Nun speaks out in support of same-sex marriage in Illinois

Really?

Yes.

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Sister Donna Quinn, a Chicago native who has been a Catholic nun for over 50 years, said it’s about time for Illinois to approve legislation that would legalize same-sex marriage.

“We believe in this, this has to be done,” she said. “We can do nothing less.”

Quinn, the coordinator of the National Coalition of American Nuns, which comprises over 2,000 nuns from across the country, said giving gay and lesbian couples the right to marry is about fairness and respecting the love of people in committed relationships.

This breaks away from messages from the Chicago Archdiocese of the Roman Catholic Church, which is advocating against the bill.

“It’s more of a belief in people, in all people, gay and lesbian and — it doesn’t matter,” said Quinn. “Their choice to marry is important and the benefits are crucial for their living, their livelihood, and the children they raise.”

Quinn and other members of the local faith community have thrown their support behind the Religious Freedom and Marriage Fairness Act, a bill that could potentially see a vote in the Illinois Senate as early as Thursday and in the Illinois House as early as Sunday or Monday.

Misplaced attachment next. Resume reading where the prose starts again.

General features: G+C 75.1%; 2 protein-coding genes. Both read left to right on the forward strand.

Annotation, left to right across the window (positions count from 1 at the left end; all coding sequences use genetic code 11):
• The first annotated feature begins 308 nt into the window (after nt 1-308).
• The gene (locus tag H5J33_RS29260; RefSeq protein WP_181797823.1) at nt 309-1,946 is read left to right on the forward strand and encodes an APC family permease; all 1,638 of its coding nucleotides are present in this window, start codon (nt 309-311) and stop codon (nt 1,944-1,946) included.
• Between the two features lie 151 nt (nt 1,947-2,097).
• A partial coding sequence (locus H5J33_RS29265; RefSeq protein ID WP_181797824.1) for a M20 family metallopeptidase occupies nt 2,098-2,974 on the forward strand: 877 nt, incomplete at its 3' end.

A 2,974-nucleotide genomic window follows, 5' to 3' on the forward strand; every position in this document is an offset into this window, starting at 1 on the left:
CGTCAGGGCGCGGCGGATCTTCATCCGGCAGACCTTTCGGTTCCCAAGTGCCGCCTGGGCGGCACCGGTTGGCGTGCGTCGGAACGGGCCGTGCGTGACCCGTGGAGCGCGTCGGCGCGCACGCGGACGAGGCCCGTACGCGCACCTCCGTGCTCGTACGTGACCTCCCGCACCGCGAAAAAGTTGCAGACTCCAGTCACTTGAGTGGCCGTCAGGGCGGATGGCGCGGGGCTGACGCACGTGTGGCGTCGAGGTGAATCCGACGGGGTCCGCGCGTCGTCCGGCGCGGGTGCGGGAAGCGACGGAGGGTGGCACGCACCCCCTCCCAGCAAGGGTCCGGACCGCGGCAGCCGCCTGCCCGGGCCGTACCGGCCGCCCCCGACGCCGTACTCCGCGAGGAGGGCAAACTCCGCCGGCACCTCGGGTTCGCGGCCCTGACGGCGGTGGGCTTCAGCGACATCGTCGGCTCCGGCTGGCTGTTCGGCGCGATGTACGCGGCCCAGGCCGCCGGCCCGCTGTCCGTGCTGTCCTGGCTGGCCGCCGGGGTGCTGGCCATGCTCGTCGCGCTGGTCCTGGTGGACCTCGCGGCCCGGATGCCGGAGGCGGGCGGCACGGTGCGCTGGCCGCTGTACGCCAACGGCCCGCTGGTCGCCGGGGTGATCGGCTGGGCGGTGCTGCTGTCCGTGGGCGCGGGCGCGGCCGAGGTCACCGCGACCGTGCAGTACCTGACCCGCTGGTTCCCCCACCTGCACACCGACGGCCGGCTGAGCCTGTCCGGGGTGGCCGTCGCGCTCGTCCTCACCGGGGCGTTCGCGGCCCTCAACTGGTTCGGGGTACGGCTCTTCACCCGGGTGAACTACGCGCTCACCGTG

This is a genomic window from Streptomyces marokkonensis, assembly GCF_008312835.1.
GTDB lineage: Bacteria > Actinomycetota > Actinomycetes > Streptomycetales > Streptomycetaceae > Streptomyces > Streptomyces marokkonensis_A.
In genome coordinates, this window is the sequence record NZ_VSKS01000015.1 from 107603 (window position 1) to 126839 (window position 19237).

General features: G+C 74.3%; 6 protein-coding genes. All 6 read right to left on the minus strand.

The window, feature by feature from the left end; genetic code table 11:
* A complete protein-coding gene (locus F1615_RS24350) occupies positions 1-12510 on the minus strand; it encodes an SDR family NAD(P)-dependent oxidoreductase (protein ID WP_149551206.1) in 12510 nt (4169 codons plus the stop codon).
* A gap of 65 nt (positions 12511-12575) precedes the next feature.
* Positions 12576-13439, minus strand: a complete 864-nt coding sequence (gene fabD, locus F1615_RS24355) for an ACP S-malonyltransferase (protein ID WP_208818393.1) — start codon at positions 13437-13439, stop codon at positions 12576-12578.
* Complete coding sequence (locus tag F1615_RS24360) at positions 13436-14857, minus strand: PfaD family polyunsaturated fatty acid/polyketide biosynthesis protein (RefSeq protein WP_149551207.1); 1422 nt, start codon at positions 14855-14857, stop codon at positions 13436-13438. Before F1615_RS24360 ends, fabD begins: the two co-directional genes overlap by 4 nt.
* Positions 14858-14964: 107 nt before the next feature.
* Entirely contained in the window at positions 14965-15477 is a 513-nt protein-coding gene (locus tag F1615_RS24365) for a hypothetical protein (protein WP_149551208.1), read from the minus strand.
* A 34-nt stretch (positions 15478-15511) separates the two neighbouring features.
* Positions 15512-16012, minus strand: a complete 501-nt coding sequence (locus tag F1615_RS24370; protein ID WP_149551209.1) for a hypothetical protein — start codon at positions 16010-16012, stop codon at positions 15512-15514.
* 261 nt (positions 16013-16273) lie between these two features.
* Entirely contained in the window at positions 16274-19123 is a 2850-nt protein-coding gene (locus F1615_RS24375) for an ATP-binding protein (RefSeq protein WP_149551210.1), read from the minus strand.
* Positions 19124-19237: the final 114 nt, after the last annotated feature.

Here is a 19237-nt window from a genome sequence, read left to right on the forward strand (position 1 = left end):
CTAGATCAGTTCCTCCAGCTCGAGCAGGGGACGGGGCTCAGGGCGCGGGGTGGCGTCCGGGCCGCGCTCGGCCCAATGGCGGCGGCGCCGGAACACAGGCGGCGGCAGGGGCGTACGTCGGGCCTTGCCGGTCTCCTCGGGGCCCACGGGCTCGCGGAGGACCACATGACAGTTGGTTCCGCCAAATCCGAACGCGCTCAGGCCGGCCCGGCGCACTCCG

“I think the support from the religious community is heartwarming,” said Rick Garcia, longtime LGBT rights activist and director of the Equal Marriage Project at The Civil Rights Agenda. “It’s critical. It’s critical to counter the anti-gay fundamentalists and Catholic bishops.”

Quinn and several religious leaders are condemning recent comments by Chicago Cardinal Francis George of the Roman Catholic Church, in which he said same-sex marriage violates natural law because gay and lesbian couples cannot produce children. George sent a pastoral letter to local Catholic priests, urging them to lobby against the bill.

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If Quinn’s name is vaguely familiar, you may remember her as the nun who served as an escort for women seeking to have an abortion (picture below).

That led to her being reprimanded by her order, which expressed regret for the scandal her support for abortion caused.


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